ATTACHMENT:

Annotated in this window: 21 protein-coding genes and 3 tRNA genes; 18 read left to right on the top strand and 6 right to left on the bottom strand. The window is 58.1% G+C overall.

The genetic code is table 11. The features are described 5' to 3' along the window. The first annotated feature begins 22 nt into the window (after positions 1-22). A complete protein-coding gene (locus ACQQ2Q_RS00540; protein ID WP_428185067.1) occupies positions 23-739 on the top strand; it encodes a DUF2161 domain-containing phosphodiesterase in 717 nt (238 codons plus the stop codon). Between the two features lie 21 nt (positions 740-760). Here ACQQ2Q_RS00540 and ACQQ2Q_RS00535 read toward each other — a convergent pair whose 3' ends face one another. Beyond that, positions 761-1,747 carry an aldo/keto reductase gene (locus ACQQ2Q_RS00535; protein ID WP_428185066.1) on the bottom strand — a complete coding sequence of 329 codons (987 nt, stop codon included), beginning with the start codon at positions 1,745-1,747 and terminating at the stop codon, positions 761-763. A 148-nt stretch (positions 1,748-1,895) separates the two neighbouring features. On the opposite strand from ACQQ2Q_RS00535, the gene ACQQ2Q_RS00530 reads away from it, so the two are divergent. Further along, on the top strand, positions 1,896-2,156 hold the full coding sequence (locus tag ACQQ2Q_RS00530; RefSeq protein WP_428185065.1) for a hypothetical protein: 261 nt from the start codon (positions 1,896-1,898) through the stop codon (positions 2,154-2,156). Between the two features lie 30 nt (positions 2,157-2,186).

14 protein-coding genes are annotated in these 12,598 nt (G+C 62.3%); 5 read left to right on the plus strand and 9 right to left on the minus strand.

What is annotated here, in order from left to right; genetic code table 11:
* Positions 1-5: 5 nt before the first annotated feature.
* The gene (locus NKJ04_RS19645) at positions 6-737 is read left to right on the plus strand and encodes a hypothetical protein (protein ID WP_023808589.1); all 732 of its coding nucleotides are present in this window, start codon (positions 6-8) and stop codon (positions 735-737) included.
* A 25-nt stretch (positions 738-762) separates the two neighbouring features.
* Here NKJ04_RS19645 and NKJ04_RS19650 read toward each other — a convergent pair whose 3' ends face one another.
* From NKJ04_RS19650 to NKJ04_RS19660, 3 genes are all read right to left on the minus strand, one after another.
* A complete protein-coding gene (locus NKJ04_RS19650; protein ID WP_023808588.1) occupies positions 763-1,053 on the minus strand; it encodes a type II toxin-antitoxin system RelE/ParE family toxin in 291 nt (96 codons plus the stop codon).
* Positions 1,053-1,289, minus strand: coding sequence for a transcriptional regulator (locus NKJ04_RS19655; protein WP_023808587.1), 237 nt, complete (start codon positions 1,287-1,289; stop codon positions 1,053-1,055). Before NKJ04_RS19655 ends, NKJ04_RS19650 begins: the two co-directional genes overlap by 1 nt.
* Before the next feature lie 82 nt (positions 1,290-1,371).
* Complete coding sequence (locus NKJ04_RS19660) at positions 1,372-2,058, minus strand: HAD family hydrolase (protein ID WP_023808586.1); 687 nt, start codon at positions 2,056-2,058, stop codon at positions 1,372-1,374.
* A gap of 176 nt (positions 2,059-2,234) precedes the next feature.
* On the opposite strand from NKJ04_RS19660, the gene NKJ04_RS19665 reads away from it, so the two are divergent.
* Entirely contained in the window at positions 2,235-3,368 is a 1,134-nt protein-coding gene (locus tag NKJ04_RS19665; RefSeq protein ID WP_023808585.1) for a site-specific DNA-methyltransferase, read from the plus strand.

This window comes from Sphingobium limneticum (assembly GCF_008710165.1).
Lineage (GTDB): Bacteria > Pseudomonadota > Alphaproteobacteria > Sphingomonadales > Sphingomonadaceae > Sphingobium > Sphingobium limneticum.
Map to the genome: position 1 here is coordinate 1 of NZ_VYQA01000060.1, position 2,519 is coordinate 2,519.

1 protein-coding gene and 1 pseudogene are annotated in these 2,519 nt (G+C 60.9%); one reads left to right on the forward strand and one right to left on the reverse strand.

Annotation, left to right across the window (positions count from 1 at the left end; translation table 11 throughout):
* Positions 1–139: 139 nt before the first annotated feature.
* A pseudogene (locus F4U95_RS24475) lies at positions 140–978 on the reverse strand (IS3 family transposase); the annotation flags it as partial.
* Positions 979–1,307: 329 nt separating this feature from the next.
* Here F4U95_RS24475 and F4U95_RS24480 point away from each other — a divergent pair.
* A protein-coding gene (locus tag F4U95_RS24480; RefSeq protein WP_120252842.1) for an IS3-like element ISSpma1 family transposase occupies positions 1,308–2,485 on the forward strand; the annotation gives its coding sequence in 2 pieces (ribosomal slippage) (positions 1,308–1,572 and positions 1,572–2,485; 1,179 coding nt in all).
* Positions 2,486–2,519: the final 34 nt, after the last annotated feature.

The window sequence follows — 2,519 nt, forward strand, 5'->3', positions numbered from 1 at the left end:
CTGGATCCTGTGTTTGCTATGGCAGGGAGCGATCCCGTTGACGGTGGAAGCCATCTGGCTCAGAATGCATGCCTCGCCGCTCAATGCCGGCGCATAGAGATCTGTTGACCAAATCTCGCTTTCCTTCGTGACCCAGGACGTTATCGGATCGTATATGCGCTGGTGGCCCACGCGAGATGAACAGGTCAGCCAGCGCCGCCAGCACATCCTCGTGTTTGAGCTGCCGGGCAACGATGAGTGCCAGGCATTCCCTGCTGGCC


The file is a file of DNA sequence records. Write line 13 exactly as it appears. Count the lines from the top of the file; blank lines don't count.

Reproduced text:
* Complete coding sequence (locus NKJ04_RS19660) at positions 1,372-2,058, minus strand: HAD family hydrolase (protein ID WP_023808586.1); 687 nt, start codon at positions 2,056-2,058, stop codon at positions 1,372-1,374.